There has been some speculation, and a lot of questions regarding my “Pink Gun of Shame”. It’s time that I set the record straight.
The “Pink Gun of Shame” is not a sig mosquito, it is not a .380, and it is most certainly not any sort of toy. The “Pink Gun of Shame” is a Springfield XD(m) 4.5 inch, 9mm.
When I decided that I wanted a pink gun, I started by choosing the gun that I loved. I knew that I wanted a striker fired handgun with a high magazine capacity, a grip safety, the standard 1911 grip angle, and in a 9mm. Seeing as how I already owned a few XDs, I naturally fell in love with the XD (m) and it was comforting to stay with the same platform.
Springfield does not produce any of their guns in pink. I bought it with the standard black polymer frame, the black melonite finish on the top end, a 5.5 -7.7 lb. trigger and the three dot sites.
Right after I bought it, and before I shot it, I sent my new XD(m) to Scott Springer at Springer Precision in Bend, OR to have some work done.
Scott used several layers of duracoat to paint my frame and three of my magazine floor-plates the right shade of pink. I left one of my floor-plates black and use it strictly for defensive ammunition. This keeps me from accidentally shooting my expensive bonded hollow points for recreational purposes.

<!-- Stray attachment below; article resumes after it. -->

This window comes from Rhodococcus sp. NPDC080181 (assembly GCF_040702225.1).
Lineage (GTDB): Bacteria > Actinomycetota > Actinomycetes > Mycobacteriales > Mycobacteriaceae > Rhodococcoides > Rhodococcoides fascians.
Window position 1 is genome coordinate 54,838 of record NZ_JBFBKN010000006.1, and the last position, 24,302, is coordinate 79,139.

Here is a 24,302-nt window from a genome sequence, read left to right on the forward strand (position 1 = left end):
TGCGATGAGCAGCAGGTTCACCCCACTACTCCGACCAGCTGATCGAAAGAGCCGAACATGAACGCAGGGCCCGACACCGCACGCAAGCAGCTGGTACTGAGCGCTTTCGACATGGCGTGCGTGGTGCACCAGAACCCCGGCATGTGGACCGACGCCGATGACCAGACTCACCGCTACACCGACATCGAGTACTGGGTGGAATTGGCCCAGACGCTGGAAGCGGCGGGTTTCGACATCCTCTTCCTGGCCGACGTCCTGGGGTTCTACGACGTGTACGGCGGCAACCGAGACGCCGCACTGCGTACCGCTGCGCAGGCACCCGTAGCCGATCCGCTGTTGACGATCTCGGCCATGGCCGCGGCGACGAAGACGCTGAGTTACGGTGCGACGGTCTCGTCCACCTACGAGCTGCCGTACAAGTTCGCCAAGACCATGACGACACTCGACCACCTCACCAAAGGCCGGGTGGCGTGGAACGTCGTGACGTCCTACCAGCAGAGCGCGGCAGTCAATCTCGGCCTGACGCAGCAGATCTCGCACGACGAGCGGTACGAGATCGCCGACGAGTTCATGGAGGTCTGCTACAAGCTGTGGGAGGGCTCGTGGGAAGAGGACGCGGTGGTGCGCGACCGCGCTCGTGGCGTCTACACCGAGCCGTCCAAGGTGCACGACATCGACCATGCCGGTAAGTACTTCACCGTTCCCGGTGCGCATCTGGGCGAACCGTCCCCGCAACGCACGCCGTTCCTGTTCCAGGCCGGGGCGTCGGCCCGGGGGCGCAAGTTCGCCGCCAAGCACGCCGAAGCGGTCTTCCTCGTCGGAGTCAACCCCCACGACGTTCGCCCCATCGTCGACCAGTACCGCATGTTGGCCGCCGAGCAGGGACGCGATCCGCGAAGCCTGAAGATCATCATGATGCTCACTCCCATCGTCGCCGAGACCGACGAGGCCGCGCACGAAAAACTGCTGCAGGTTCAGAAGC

In South Western Washington, the days can be pretty dark and dreary. I wanted to make sure that I had some good sights that were easy to acquire and glowed night or day. Scott switched out all standard three dot sights with green tritium fiber optic sights (TFOs). They are designed with a tritium pellet that sits in behind the fiber optic (as you’re holding the gun and looking down the sights). The tritium glows in the dark without being charged by light, and can last up to about ten years. A fiber optic is then placed in front of the tritium pellet to catch any daylight, ambient light, or even the glow off the tritium. This makes for super bright sights, day or night.
What I consider to be the most important customization that was done was the combat-carry trigger job. Scott smoothed out the trigger, and lightened the reset. This made a huge difference with double-taps, failure-to-stop drills, and shooting in general. It improved both my speed and my accuracy.
I am a firm believer that I will fight like I train, which is why I did not put an extended magazine release on it, or do any of the other competitive customizations.
Overall, I spent about $1,200 on the gun and customizations. Not a bad price at all.
I have been shooting my pink XD(m) for about 4 years now for competitions, training, and concealed carry. I haven’t had a single problem with it yet. It’s got tens of thousands of rounds through it, and I am just now looking at replacing the recoil spring. This baby just keeps on running, and that’s what I love about it.